Three-finger tracheal palpation to guide endotracheal tube depth in children.

Abstract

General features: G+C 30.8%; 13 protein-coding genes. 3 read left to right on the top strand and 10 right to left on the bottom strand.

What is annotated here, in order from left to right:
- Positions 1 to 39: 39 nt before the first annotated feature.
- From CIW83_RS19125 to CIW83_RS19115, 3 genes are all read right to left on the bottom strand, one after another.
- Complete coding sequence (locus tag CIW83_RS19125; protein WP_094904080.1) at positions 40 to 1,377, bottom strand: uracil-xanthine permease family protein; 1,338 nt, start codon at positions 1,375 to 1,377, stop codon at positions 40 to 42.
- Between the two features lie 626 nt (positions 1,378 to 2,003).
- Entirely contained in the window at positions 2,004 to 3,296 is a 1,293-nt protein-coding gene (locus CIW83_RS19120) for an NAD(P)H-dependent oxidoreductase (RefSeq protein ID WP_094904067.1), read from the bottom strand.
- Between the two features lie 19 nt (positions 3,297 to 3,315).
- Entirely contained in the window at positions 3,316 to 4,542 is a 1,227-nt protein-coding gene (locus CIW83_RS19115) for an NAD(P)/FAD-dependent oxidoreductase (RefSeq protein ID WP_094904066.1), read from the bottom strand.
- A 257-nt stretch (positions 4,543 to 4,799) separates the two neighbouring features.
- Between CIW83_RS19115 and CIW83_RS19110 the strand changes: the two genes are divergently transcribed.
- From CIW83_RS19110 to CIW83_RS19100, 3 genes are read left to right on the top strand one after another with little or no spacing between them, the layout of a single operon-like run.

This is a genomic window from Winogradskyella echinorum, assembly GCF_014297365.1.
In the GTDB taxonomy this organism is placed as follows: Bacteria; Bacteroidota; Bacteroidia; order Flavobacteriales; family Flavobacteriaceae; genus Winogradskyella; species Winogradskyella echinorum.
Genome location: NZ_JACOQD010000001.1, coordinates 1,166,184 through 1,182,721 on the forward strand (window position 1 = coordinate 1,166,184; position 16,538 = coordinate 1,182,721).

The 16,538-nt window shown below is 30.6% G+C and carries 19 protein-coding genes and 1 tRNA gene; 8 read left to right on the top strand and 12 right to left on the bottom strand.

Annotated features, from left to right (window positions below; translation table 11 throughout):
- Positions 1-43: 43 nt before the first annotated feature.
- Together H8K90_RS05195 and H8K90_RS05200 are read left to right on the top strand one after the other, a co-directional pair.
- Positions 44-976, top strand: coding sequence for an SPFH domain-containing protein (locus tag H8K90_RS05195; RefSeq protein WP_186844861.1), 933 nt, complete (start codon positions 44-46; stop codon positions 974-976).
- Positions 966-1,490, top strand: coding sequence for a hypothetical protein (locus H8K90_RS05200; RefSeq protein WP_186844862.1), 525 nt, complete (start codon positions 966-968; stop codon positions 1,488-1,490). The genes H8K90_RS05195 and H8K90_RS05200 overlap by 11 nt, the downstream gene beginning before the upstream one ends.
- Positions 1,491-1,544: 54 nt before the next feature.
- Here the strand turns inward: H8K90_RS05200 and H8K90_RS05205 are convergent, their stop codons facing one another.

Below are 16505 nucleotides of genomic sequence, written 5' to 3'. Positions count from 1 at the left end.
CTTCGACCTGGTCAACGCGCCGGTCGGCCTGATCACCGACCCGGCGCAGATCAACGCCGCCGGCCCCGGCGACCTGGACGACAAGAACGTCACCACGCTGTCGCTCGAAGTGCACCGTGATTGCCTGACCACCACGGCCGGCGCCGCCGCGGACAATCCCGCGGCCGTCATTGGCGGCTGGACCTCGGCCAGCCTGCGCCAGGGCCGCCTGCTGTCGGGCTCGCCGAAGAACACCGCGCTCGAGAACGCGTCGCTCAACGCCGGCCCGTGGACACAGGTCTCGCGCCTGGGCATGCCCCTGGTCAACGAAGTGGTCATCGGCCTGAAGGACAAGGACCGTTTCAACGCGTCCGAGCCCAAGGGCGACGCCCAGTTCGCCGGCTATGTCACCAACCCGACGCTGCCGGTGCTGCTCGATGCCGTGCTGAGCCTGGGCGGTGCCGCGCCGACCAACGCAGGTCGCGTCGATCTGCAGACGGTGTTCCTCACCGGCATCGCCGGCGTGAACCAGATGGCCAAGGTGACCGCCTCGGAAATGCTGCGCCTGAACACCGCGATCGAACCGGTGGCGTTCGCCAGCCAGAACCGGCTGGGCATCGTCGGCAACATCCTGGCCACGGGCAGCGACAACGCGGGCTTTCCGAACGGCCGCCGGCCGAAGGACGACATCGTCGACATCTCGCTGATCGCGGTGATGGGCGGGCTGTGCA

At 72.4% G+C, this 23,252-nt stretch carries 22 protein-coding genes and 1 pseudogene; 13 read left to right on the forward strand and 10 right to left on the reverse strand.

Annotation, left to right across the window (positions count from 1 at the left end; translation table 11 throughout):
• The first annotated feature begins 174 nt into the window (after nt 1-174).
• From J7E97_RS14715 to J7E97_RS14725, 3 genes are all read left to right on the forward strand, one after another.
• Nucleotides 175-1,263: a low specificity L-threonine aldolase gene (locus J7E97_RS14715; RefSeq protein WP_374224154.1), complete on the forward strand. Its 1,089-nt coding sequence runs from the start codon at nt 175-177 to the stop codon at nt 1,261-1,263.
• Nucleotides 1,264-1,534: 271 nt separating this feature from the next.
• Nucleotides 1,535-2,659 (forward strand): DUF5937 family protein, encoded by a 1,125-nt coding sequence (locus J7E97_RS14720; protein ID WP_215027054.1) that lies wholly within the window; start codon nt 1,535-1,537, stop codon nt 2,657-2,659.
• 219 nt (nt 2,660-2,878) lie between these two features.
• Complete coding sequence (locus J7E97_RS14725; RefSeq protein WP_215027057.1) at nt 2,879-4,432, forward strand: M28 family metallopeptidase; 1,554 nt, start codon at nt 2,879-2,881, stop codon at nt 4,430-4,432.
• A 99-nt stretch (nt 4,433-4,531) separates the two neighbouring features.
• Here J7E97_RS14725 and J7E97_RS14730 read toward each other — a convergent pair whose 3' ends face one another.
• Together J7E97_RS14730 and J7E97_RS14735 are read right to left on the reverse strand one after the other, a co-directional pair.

BACKGROUND Accurate endotracheal tube (ETT) depth is critical, especially in children. The current tools used to guide appropriate ETT depth have significant limitations. OBJECTIVES To evaluate the utility of tracheal palpation in the neck to guide appropriate ETT placement in children. METHODS A prospective observational study with a convenience sample of 50 children was conducted. During intubation, an investigator palpated the trachea with three fingertips side-by-side extending upward from the suprasternal notch. The anesthesiologist advanced the ETT slowly until palpated at the sternal notch. The investigator stated ETT palpation certainty as 'strongly felt', 'weakly felt', or 'not felt.' Final ETT position was determined by bronchoscopy and categorized as 'ETT too shallow' (tip in proximal ¼ of trachea), 'ETT too deep' (tip in distal ¼ of trachea), or 'ETT placement satisfactory' (between those extremes). RESULTS Thirty boys and 20 girls undergoing dental surgery with nasal intubation were recruited (median age 4.4 years; range 2.0-10.8). The ETT (all ≥4 mm ID) was palpable at the sternal notch in all patients: 46 of 50 strongly palpable and 4 of 50 weakly palpable. The experimental methods led to satisfactory ETT placement in 49 of 50 patients, too deep in 1 of 50 patients. Compared with the Pediatrics Advanced Life Support (PALS) predictive formula, satisfactory placement would have been 41 of 50 patients (P < 0.008). Number needed to treat is 6.3 for improvement over the PALS method. CONCLUSIONS The use of tracheal palpation to guide ETT placement has excellent clinical performance and better guides appropriate ETT depth than the PALS formula in our study population.

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